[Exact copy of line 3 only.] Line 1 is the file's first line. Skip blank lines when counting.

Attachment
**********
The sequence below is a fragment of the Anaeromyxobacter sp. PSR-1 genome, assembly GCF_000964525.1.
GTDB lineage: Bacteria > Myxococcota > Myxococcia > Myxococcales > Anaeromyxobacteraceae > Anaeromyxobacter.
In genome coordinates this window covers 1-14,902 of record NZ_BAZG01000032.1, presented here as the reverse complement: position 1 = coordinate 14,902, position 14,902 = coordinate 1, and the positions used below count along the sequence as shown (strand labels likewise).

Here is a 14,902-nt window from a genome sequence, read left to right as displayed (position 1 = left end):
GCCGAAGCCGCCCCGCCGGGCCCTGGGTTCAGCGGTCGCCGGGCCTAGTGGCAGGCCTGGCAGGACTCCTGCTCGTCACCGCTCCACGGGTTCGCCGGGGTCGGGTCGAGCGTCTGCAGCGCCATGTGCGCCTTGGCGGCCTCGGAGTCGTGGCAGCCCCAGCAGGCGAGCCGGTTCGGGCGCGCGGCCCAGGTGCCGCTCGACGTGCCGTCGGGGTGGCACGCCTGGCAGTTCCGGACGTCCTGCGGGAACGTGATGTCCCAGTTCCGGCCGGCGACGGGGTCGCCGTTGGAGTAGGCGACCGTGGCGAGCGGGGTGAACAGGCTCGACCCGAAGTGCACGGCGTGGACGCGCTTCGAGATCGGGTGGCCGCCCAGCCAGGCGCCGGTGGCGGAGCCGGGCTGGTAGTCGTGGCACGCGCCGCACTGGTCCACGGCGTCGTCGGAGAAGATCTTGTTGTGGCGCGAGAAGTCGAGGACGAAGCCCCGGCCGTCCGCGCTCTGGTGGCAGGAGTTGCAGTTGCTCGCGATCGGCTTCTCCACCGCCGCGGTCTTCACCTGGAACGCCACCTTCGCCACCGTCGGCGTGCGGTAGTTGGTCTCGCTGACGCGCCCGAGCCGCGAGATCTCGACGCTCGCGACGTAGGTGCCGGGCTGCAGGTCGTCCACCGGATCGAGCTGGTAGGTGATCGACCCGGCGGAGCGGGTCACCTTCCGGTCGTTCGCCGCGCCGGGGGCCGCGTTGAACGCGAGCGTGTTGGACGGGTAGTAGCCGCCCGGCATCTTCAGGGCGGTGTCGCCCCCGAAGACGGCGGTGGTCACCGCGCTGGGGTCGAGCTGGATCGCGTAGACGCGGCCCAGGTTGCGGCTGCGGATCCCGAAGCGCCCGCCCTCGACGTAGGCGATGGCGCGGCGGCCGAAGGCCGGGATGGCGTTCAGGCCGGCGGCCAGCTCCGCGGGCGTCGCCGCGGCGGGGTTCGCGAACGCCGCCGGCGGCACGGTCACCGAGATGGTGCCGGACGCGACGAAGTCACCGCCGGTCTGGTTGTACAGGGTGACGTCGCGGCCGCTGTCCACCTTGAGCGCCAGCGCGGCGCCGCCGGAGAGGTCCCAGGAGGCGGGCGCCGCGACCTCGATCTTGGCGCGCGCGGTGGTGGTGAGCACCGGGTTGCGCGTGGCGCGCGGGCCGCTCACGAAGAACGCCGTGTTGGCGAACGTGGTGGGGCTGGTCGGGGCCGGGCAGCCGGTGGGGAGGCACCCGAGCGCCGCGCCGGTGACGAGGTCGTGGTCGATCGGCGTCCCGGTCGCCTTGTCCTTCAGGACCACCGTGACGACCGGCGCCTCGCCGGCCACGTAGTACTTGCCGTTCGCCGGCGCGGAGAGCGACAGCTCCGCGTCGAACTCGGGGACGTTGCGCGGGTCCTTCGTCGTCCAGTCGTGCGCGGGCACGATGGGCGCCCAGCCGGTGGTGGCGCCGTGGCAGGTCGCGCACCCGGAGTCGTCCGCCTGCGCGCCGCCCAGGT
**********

In genome coordinates this window covers 1-14,902 of record NZ_BAZG01000032.1, presented here as the reverse complement: position 1 = coordinate 14,902, position 14,902 = coordinate 1, and the positions used below count along the sequence as shown (strand labels likewise).